— Pierre-Olivier Bergeron

"Beer's hoppy era is fading away"

But, not all trends. “I think that it’s always difficult to define trends because they may change extremely rapidly,” says Bergeron. “My personal sense is that, what I call the hoppy era, is fading away, because at some point it’s the consumer that decides whether the product is drinkable or not.

“Not everything that is currently on the market is that palatable.”

Ultimately, Bergeron’s view of the market in 2018, seventeen years into his stint at the head of the Brewers of Europe, is that the trends that are convulsing European brewing right now mean that there is still a place for everyone, so long as they continue to constantly ask themselves where they fit into the new brewing landscape and its constantly changing trends and outlook.

One of our key objectives was, ‘Let’s put in the same room the (Carlos) Britos and the nanos’
— Pierre-Olivier Bergeron

Part of the remit of the Brewers of Europe, and by extension the Forum in Brussels, is to help guide its membership through these changes, as well as working for a positive climate for Europe’s breweries.

Representing 29 different brewing cultures in Brussels

The organisation Bergeron heads is the umbrella association for 29 of Europe’s national brewers’ association, headquartered to fight the corner of European beer against, and with, the regulators that see Bergeron as ‘Mr Beer’. And, however difficult the issue he may be discussing with them, the welcome is usually friendly, says Bergeron: “Beer means something to people. Everybody has a connection.”

And, Brussels being Brussels, there will always something that calls him to the European Parliament or the European Commission – from excise duties, to EU’s interminable budget negotiations, or making sure that beer has the same exposure in the EU’s trade promotion efforts as the likes of wine and cheese: “Some stakeholders within the institutions start realising, ‘Why would beer not benefit from that?’ But, it’s going to take a bit of time before people realise that beer deserves to be subsidised to a certain extent, and that smaller players could benefit from that a little bit more.”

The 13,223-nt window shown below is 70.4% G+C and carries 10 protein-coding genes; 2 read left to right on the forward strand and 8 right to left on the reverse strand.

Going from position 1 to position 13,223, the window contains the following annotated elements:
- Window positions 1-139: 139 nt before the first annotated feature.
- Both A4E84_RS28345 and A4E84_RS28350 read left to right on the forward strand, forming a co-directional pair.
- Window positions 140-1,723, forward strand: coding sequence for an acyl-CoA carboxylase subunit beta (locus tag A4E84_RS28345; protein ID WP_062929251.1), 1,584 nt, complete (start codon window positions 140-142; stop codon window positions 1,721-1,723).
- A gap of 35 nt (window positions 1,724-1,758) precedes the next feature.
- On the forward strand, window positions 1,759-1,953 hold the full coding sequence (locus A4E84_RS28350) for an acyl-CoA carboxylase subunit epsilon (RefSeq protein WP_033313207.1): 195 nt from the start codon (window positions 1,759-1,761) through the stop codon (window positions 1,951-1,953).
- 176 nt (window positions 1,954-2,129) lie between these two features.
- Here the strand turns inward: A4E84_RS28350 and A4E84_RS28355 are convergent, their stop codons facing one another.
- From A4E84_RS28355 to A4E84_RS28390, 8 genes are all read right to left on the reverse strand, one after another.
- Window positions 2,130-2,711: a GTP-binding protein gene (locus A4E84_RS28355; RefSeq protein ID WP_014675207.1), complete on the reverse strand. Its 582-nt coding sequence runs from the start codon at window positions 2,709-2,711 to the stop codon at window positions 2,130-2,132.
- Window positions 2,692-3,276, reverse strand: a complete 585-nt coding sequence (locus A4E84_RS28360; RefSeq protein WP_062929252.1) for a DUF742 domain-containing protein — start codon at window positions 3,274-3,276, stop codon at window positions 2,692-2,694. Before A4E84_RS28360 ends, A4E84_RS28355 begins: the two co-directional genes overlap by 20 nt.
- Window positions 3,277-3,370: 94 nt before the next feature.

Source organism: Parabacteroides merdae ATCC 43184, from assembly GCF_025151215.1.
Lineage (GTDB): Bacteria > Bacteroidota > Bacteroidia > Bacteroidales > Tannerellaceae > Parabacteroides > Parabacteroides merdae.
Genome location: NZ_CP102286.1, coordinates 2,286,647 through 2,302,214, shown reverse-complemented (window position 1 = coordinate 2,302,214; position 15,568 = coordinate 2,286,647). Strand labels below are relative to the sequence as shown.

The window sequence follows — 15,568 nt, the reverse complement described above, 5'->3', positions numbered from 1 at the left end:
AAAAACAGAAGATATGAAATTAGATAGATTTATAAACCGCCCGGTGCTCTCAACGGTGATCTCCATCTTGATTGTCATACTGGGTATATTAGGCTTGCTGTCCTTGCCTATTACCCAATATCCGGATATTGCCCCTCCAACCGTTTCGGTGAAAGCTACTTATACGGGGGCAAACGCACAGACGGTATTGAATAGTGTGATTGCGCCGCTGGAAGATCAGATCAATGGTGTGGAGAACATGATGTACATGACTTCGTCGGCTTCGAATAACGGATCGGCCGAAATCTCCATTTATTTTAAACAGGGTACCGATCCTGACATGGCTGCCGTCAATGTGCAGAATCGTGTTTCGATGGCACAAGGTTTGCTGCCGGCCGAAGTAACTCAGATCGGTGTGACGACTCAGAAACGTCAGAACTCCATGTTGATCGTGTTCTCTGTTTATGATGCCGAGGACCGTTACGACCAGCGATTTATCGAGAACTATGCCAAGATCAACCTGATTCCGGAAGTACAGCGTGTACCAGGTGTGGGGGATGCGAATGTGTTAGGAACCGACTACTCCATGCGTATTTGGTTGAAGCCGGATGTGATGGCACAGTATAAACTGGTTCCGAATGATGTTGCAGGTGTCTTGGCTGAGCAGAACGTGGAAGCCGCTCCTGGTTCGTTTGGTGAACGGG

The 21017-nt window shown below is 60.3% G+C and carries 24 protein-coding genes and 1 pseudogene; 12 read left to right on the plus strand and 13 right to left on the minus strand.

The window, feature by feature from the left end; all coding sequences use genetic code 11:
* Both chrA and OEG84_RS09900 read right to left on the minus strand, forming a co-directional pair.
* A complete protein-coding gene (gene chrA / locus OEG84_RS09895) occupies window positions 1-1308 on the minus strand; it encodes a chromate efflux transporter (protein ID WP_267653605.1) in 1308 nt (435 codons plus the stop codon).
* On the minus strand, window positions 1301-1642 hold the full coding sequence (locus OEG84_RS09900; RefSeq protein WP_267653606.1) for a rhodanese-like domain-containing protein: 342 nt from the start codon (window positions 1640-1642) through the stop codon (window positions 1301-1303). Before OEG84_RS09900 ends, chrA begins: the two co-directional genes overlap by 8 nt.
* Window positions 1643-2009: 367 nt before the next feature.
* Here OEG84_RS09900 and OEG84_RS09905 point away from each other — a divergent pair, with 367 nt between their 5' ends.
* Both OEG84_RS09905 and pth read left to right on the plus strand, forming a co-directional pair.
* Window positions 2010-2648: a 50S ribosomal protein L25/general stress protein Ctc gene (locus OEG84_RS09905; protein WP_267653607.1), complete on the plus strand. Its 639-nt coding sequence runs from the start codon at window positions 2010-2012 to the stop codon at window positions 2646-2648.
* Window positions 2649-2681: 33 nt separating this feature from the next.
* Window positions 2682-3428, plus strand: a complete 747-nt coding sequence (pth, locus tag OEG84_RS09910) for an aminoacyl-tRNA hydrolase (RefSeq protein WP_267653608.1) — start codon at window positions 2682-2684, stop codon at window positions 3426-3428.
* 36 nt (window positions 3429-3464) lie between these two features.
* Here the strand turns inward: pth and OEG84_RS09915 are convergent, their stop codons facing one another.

What I call the hoppy era, is fading away, because at some point it’s the consumer that decides whether the product is drinkable or not. Not everything that is currently on the market is that palatable
— Pierre-Olivier Bergeron

"A role for Brewers of Europe to fill a gap in the market"

Back to the Forum. Bergeron and the Brewers of Europe are betting big that it will be the first of many, something which fills a gap in the European market, which one day could rival events like the Craft Brewers Conference in the US for scale and impact (whoever much Bergeron demurs at comparisons between the “different landscapes” of beer worlds old and new).

“Europe is the cradle of modern beer. We as brewers and the representatives of brewers probably underestimate this very much,” says Bergeron. “We thought there was a role for a regional organisation such as Brewers of Europe to fill the gap. So, that was the starting point. One starting point.

“It’s a good progamme,” he says, adding that they have worked hard to get all levels of European brewing involved, from the global giants of AB InBev, to the microbreweries at the centre of Europe’s local beer revival. “One of our key objectives was, ‘Let’s put in the same room the (Carlos) Britos and the nanos’.

“And, we can do that, yes we can.”


The Brewers of Europe Forum takes place in Brussels on June 7-8, at the Square Meeting Centre. Registration remains open, and details about confirmed speakers are available at: brewersforum.eu

If you want to know more, read my interview with  Luc de Raedemaeker, founder of the Brussels Beer Challenge and now one of the organisers of the Forum.